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Title:The Effects of Fitness Differences and Fitness Training on Dual-Task Performance and the Brain Processes of Older Adults
Author(s):Alvarado, Maritza
Doctoral Committee Chair(s):Kramer, Arthur
Department / Program:Neuroscience
Degree Granting Institution:University of Illinois at Urbana-Champaign
Subject(s):Health Sciences, Aging
Abstract:Age-related declines in brain structure and function have been well documented. For this reason, it is imperative to develop methods to offset the decline and improve cortical and cognitive function. Physical activity has emerged as one way to improve cognitive function and enhance brain activity in older adults. In this study, I examined the influence of both differences in fitness (cross-sectional study) and training induced fitness benefits (randomized 6 month clinical trial) on the brain function and cognitive performance of aging humans on a well-characterized dual-task paradigm. Functional magnetic resonance imaging scans were collected on all older adults in a paradigm in which participants were asked to judge both letters and numbers. Consistent with extant literatures on cardiovascular fitness, cognition, and aging, I found that increased cardiovascular fitness is associated with increased ability to multi-task. Specifically, higher fit (cross-sectional study) and aerobically trained (longitudinal study) older adults were able to alternate attention more rapidly and process the two tasks more efficiently, as indexed by their performance. In contrast, the older lower-fit and non-aerobically trained older adults had substantially more difficulty during the dual task conditions. Additionally, improvements in cognitive processes engendered by enhanced aerobic fitness were supported by changes in underlying neural circuits as inferred from patterns of event-related fMRI activation. The higher-fit and aerobically trained older adults were better able to adapt to the dual task condition by allocating more mental resources (i.e. increasing activation) in the right middle frontal gyrus of the brain. In contrast, the lower-fit and non-aerobically trained older adults did not activate the middle frontal gyrus as much as the higher-fit older adults. These results provide strong evidence that higher-fit and aerobically trained older adults are more effectively able to manage the cognitively challenging dual task condition by recruiting regions essential for successful task completion. Therefore, it is possible that aerobic exercise can help maintain the functional integrity and impact cortical recruitment in aging individuals.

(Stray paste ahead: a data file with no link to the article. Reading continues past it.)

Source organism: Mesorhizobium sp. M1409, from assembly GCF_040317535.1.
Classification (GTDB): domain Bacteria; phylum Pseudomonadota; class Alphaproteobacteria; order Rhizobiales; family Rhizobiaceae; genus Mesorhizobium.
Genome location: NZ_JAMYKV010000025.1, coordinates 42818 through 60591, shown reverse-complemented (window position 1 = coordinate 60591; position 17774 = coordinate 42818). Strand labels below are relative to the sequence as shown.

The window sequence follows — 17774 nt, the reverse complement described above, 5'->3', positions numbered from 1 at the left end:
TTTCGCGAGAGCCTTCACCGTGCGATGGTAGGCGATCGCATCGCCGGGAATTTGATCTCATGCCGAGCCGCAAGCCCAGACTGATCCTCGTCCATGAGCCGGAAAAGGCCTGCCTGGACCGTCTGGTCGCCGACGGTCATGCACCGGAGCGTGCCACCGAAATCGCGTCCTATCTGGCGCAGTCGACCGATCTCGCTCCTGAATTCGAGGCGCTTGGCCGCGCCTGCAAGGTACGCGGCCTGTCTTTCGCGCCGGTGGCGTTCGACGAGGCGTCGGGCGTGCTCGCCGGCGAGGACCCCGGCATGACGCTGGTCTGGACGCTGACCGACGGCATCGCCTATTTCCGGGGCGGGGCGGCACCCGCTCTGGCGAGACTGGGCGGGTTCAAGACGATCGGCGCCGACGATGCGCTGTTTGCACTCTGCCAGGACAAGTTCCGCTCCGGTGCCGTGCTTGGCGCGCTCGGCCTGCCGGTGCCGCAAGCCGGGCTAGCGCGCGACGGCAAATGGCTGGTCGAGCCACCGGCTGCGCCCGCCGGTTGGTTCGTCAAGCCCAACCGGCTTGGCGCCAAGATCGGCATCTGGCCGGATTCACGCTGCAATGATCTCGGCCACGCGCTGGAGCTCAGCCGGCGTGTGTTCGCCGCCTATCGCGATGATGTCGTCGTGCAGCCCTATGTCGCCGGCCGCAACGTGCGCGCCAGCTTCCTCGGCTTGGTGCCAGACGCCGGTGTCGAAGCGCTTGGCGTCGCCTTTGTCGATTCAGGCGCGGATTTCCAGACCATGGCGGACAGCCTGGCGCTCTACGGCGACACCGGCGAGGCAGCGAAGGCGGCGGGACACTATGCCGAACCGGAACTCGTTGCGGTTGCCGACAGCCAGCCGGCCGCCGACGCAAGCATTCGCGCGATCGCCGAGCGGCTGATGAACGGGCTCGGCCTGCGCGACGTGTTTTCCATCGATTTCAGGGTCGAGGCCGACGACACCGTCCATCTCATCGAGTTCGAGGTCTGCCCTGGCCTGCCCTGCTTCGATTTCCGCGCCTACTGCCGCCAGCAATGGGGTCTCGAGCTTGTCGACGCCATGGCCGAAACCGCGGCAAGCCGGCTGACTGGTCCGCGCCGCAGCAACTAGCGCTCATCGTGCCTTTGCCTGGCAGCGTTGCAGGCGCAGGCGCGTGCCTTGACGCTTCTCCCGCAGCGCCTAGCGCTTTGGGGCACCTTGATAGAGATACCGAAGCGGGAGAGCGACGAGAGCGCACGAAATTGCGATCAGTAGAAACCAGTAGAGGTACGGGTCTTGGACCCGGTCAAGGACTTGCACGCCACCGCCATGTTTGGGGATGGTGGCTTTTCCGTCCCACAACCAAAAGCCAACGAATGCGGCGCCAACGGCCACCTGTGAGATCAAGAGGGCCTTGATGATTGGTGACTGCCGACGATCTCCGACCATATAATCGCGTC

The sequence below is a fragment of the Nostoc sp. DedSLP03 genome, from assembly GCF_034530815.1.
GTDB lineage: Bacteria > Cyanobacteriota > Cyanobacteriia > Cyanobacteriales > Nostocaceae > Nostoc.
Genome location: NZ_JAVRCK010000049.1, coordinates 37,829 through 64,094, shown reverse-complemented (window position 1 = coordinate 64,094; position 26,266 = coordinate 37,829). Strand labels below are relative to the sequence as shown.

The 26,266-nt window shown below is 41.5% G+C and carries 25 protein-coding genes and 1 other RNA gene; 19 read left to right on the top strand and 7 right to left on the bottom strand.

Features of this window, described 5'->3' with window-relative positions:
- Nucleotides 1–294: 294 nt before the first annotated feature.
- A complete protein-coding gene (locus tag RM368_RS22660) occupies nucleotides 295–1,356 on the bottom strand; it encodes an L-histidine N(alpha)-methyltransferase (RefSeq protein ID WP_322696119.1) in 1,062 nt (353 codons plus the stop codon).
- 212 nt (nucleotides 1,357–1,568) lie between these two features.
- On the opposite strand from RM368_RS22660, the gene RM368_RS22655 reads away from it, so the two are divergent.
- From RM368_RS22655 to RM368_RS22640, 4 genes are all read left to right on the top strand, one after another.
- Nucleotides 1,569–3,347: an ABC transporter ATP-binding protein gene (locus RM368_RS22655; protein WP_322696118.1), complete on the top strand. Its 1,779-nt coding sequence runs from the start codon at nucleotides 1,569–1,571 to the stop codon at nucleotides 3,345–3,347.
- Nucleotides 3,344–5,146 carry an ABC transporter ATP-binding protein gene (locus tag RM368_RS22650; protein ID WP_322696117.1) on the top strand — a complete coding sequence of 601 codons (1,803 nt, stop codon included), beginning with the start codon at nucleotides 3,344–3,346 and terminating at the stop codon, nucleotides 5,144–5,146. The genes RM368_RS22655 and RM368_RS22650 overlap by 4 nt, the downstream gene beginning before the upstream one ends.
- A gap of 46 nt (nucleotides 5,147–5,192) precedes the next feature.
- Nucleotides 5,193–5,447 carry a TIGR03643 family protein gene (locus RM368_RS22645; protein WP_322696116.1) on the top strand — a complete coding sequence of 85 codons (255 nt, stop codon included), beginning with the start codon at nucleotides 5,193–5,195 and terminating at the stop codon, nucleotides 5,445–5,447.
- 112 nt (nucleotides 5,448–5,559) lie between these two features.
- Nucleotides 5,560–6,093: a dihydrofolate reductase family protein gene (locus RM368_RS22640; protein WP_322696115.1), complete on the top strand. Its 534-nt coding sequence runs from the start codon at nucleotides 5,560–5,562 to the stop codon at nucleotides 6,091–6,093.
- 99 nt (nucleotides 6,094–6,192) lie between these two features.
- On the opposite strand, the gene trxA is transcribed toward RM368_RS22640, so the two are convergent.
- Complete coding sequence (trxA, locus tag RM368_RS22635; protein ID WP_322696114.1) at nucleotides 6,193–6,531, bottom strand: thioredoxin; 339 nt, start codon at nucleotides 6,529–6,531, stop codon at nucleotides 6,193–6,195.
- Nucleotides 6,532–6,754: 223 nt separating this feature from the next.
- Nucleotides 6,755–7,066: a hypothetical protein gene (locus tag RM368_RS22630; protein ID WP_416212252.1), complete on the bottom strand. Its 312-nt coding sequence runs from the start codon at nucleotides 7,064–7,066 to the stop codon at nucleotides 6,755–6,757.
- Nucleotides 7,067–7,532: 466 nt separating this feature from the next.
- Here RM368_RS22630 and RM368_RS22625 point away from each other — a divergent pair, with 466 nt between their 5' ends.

Issue Date:2009
Description:135 p.
Thesis (Ph.D.)--University of Illinois at Urbana-Champaign, 2009.
Other Identifier(s):(MiAaPQ)AAI3391872
Date Available in IDEALS:2015-09-25
Date Deposited:2009

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